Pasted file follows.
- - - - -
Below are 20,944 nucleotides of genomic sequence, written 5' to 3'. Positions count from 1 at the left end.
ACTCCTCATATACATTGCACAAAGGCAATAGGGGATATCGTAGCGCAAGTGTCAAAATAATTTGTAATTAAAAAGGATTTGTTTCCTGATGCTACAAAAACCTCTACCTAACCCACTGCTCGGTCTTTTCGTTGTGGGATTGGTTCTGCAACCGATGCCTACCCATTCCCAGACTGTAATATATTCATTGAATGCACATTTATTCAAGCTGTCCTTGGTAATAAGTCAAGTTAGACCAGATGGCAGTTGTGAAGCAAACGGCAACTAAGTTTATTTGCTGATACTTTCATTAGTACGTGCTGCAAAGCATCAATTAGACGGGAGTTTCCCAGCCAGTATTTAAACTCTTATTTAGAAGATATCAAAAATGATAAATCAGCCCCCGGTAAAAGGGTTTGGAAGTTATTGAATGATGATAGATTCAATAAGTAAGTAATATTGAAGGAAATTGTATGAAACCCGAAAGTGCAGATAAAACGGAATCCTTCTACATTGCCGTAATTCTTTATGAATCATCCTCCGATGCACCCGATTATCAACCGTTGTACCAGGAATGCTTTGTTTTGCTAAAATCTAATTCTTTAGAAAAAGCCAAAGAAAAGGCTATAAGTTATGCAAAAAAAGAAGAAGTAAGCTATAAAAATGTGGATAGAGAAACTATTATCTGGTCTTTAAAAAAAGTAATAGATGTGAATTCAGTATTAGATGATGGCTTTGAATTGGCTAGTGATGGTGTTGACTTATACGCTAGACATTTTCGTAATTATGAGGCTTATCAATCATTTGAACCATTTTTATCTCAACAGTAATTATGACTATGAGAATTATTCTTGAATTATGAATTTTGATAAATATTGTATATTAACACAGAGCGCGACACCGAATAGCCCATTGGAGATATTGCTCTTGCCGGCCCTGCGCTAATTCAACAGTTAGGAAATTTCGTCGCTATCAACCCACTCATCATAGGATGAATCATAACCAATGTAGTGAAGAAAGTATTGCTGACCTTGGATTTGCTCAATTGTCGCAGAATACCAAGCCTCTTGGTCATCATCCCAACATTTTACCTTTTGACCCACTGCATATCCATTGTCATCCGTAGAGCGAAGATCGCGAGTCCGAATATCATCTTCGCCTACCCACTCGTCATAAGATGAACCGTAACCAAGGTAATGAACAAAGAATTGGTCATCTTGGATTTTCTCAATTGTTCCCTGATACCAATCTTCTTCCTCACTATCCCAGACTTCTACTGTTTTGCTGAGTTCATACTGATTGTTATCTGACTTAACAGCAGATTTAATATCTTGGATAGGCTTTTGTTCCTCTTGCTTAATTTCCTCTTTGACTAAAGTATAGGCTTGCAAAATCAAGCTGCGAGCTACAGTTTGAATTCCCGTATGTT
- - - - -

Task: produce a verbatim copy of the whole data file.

Below are 20,944 nucleotides of genomic sequence, written 5' to 3'. Positions count from 1 at the left end.
ACTCCTCATATACATTGCACAAAGGCAATAGGGGATATCGTAGCGCAAGTGTCAAAATAATTTGTAATTAAAAAGGATTTGTTTCCTGATGCTACAAAAACCTCTACCTAACCCACTGCTCGGTCTTTTCGTTGTGGGATTGGTTCTGCAACCGATGCCTACCCATTCCCAGACTGTAATATATTCATTGAATGCACATTTATTCAAGCTGTCCTTGGTAATAAGTCAAGTTAGACCAGATGGCAGTTGTGAAGCAAACGGCAACTAAGTTTATTTGCTGATACTTTCATTAGTACGTGCTGCAAAGCATCAATTAGACGGGAGTTTCCCAGCCAGTATTTAAACTCTTATTTAGAAGATATCAAAAATGATAAATCAGCCCCCGGTAAAAGGGTTTGGAAGTTATTGAATGATGATAGATTCAATAAGTAAGTAATATTGAAGGAAATTGTATGAAACCCGAAAGTGCAGATAAAACGGAATCCTTCTACATTGCCGTAATTCTTTATGAATCATCCTCCGATGCACCCGATTATCAACCGTTGTACCAGGAATGCTTTGTTTTGCTAAAATCTAATTCTTTAGAAAAAGCCAAAGAAAAGGCTATAAGTTATGCAAAAAAAGAAGAAGTAAGCTATAAAAATGTGGATAGAGAAACTATTATCTGGTCTTTAAAAAAAGTAATAGATGTGAATTCAGTATTAGATGATGGCTTTGAATTGGCTAGTGATGGTGTTGACTTATACGCTAGACATTTTCGTAATTATGAGGCTTATCAATCATTTGAACCATTTTTATCTCAACAGTAATTATGACTATGAGAATTATTCTTGAATTATGAATTTTGATAAATATTGTATATTAACACAGAGCGCGACACCGAATAGCCCATTGGAGATATTGCTCTTGCCGGCCCTGCGCTAATTCAACAGTTAGGAAATTTCGTCGCTATCAACCCACTCATCATAGGATGAATCATAACCAATGTAGTGAAGAAAGTATTGCTGACCTTGGATTTGCTCAATTGTCGCAGAATACCAAGCCTCTTGGTCATCATCCCAACATTTTACCTTTTGACCCACTGCATATCCATTGTCATCCGTAGAGCGAAGATCGCGAGTCCGAATATCATCTTCGCCTACCCACTCGTCATAAGATGAACCGTAACCAAGGTAATGAACAAAGAATTGGTCATCTTGGATTTTCTCAATTGTTCCCTGATACCAATCTTCTTCCTCACTATCCCAGACTTCTACTGTTTTGCTGAGTTCATACTGATTGTTATCTGACTTAACAGCAGATTTAATATCTTGGATAGGCTTTTGTTCCTCTTGCTTAATTTCCTCTTTGACTAAAGTATAGGCTTGCAAAATCAAGCTGCGAGCTACAGTTTGAATTCCCGTATGTT